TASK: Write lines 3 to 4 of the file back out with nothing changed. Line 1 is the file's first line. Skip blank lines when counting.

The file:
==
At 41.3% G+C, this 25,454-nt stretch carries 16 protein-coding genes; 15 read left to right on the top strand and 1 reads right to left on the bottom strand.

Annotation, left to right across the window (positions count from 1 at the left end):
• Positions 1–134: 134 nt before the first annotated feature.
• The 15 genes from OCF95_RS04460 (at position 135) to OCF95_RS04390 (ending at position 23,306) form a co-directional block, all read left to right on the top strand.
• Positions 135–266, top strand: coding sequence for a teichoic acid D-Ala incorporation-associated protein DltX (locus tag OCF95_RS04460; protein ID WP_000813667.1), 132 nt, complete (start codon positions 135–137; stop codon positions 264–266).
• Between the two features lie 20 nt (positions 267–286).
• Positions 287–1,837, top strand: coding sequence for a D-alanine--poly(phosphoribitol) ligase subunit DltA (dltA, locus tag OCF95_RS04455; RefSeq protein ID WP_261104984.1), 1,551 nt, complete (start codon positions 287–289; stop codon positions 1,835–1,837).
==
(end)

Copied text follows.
• Positions 1–134: 134 nt before the first annotated feature.
• The 15 genes from OCF95_RS04460 (at position 135) to OCF95_RS04390 (ending at position 23,306) form a co-directional block, all read left to right on the top strand.